Breaking a Rental Lease: Renter’s Rights

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Signing a rental lease means that you and your landlord have committed to following the terms laid out in the agreement for a specified amount of time. The typical length of a rental lease is one year, but leases can be formulated for many different lengths of time. They can range from a month-to-month lease to a five year rental lease agreement in special circumstances.

Rental leases provide both landlords and their tenants with some security during the rental time period. The property owner (landlord) has peace of mind that he’ll have a steady income for the duration of the lease. As the renter, your lease agreement spells out what is expected of you as a tenant. You’ll have some rules to follow, and your landlord will be expected to provide you with certain services throughout the lease period.

As helpful as lease agreements can be, they can be a hindrance if the renter needs to break the lease early. Sometimes, life events create a need to move suddenly. Some of these events include:

  • Job loss
  • Job relocation
  • Divorce
  • Getting married
  • Expanding family
  • Inheritance

Unfortunately, in most cases, if you break your lease for one of the above-mentioned reasons, you may be required to pay for the remainder of your rental term. It is always possible that you have stumbled upon a generous landlord though, so it never hurts to ask if s/he would consider letting you out of your lease. Be sure to explain your situation in full detail so your landlord truly understands that you need to break the lease, rather than simply wanting to break it.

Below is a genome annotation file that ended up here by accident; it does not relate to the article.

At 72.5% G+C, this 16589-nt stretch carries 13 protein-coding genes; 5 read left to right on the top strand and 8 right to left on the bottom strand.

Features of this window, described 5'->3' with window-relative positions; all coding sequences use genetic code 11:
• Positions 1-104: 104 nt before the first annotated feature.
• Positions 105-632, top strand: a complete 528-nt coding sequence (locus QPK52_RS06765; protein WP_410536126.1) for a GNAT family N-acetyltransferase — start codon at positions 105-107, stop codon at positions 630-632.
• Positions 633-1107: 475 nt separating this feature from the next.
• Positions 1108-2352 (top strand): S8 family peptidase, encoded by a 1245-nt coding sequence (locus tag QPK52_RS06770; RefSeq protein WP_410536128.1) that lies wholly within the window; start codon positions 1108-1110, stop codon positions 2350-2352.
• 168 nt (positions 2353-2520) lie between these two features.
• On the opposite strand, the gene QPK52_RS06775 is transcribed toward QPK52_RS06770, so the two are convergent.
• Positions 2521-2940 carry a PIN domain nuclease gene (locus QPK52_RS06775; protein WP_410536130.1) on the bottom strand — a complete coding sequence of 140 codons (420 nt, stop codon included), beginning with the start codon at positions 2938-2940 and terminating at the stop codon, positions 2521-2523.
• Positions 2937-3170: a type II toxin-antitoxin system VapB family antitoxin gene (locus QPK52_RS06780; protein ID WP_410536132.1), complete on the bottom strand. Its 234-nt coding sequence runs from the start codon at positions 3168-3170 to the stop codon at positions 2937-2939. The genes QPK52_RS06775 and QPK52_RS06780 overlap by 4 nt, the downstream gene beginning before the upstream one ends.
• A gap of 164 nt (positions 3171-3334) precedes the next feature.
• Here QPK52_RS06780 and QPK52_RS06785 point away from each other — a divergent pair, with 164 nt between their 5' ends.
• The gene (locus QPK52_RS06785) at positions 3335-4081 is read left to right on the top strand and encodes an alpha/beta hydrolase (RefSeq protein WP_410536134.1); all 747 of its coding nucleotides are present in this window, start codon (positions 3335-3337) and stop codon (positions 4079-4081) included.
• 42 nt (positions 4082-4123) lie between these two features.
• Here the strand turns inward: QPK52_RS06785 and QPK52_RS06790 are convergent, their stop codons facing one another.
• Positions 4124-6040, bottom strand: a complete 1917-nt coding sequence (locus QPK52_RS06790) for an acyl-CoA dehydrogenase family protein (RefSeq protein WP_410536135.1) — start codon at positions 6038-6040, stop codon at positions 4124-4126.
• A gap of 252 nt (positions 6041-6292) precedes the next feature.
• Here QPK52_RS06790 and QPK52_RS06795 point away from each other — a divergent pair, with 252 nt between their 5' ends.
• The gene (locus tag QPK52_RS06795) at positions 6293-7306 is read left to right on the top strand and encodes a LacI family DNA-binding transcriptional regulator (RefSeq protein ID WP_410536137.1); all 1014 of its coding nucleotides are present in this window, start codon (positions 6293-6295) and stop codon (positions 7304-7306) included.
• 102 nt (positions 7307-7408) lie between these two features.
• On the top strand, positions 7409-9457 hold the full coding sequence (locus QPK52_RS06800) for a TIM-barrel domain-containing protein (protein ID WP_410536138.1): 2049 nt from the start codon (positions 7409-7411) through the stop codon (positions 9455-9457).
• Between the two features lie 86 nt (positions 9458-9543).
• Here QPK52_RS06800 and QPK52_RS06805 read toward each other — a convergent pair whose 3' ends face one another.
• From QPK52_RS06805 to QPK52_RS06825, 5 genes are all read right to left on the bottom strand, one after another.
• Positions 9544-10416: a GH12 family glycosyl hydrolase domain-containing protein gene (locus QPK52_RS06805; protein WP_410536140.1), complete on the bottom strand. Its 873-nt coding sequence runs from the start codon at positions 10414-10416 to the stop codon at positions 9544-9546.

What are my rights as a renter in New Jersey if I need to break my lease?

Just as your landlord cannot kick you out of your rental without significant reason(s), the lease is in place so that you can’t simply leave your landlord high and dry if the mood simply strikes you.

With that being said, however, you do have rights as a tenant in New Jersey that allow you to break a lease. If you have experienced any of the following, you may be able to exit your lease agreement early, without owing rent for the entire term of the lease:

  • Active military duty
  • Disabling illness
  • Domestic violence (experienced by you or your child)
  • Unsafe living conditions at the fault of your landlord
  • Harassment by your landlord

No matter what your reason(s) for breaking a lease early, it’s never a good idea to skip town with your fingers crossed tightly that your landlord will just find a new tenant and you’ll be off the hook.

Talk to your landlord directly about your need and reason for moving earlier than expected. Make sure you give your landlord sufficient notice so that s/he hopefully can find a replacement tenant. This will be a win/win for everyone involved. Be sure to put it in writing as well, and make your letter as nice and sincere as possible.

For more information about breaking a lease in NJ, or if you’re experiencing trouble getting out of a lease, call Veitengruber Law and we will consult with you for free. If you are legally within your rights to break your lease early, we can help ensure that you’ll be able to do just that.

Image credit: Brett Neilson
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